A Russian missile attack on Odessa is denounced by Western media as showing contempt for the just concluded Ukraine-Russia-Turkey agreement on resumption of grain exports brokered by the United Nations.

Sunday, 24 July, Orlino

One news item of the day catches my attention:  Russia and Israel are in open dispute over the Kremlin’s recent announcement of plans to close down the Sokhnut agency which is charged with recruiting Russian Jews for ‘repatriation.’

The issue seems not to have been picked up by Western mainstream media.  It is a landmine, and yet I feel compelled to take a position on it based on what I perceive are the underlying factors that have influenced the Kremlin’s decision.

The question is not Israel per se but Zionism and how it contradicts the Kremlin’s definition of what the Russian Federation is all about.  Vladimir Putin has in recent months repeatedly stressed the multinational, multi-creed, multi-ethnic nature of Russia. This has been particularly underlined in the reports on heroism of RF soldiers in the field in Ukraine, many of them coming from minority peoples and coincidentally from  Russia’s Muslim population. 

The question of closing Sokhnut will be decided by the Basmanny Court in Moscow.  Though the government has not divulged its reasons for seeking the closure, it is rumored that the case against the agency includes its comments on war crimes committed by Russian troops in Ukraine and violation of Russian laws governing personal information about citizens.

Other news today concerns official Russian military denials that the missile strike in Odessa yesterday was directed against civilian infrastructure or against the grain loading facilities. They struck a Ukrainian naval vessel and a storehouse of U.S. Harpoon missiles. Such attacks do not violate the terms of the signed agreement over grain shipping from Ukraine, say the Russians.

Monday, 25 July, Orlino

The warming in relations with neighbors on both sides of our property continues.  Yesterday I had a lengthy chat with one over taming nature on our farms, the lives of trees and so forth. Later they invited Larisa to join them for some watermelon.   Then today as I walked by the fence on the other side, I was summoned by the wife of the second in command to the owner, her mother in law.  “Hey, neighbor. Come here.  Take this bucket of cucumbers!  This morning we went through our vegetable garden and found that we have four buckets of them.  We can’t possibly eat them all.  My mother in law said – take them to the market to sell. But that is not for us.  So please accept this.”  I did and she waited for me to return with the empty bucket.

Thursday, 28 July  St Petersburg

We go into Petersburg for a number of tasks and find ourselves stuck in traffic as the Full Repetition for the Naval Parade on the Neva takes place and shuts access to Nevsky Prospekt for several hours till 2 pm. On the brighter side, this gives us more time to chat with our regular driver, Andrei, who has just returned from his 10 day unpaid summer vacation which he spent at his mother’s country house to the south of Petersburg, past our own village.  In that time, he went fishing daily and caught a total of 150 fish which he immediately cleaned and salted, and is now hanging out to dry in the back yard of his house. The result will be what the Russians call vobly, an essential accompaniment to a stein of beer.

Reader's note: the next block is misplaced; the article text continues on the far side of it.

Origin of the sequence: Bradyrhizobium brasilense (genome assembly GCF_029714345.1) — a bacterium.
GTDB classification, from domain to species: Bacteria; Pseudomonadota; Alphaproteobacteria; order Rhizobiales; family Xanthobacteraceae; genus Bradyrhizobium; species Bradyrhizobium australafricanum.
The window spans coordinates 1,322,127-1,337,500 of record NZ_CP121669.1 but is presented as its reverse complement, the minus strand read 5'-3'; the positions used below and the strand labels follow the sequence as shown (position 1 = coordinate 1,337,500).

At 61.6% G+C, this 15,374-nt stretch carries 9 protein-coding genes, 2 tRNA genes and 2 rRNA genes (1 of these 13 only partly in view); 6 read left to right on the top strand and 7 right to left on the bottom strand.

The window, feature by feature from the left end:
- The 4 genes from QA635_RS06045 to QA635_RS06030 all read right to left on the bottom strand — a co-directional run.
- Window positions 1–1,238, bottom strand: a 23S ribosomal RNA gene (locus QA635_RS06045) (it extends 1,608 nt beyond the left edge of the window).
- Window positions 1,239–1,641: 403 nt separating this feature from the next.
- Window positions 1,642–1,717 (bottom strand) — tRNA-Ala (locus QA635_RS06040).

Andrei explains to us that a lot of VIPs from Moscow will come for the naval parade. Of course, Putin will be there,  but it is also very likely Medvedev will make the trip. After all, he very discretely keeps a house in the St Petersburg area. Moreover, there may well be a visit of the Patriarch to our borough of Pushkin, where from time to time he appears at the Federovsky Sobor, a church constructed in 1909-12 at the orders of Emperor Nicholas II in honor of his cavalry regiment. It bears mention that the nearby Federovsky Gorodok is being restored as a patriarchal residence. The Gorodok was initially built to house those serving the Sobor.  What liturgical obligations the Patriarch may perform in Petersburg on Navy Day have not yet been announced.

Friday, 29 July, Pushkin

We made a trip into Petersburg for talks at the Palace of Grand Prince Vladimir Aleksandrovich, which for many years in the Soviet period served as the House of Scholars. We completed our reservation of their ground floor dining rooms facing the Neva at the level of the Peter and Paul Fortress for 19 September. The views are wonderful and the building itself is a remarkable architectural monument to the imperial age, which justifiably takes visitors on paid tours of the premises on several floors.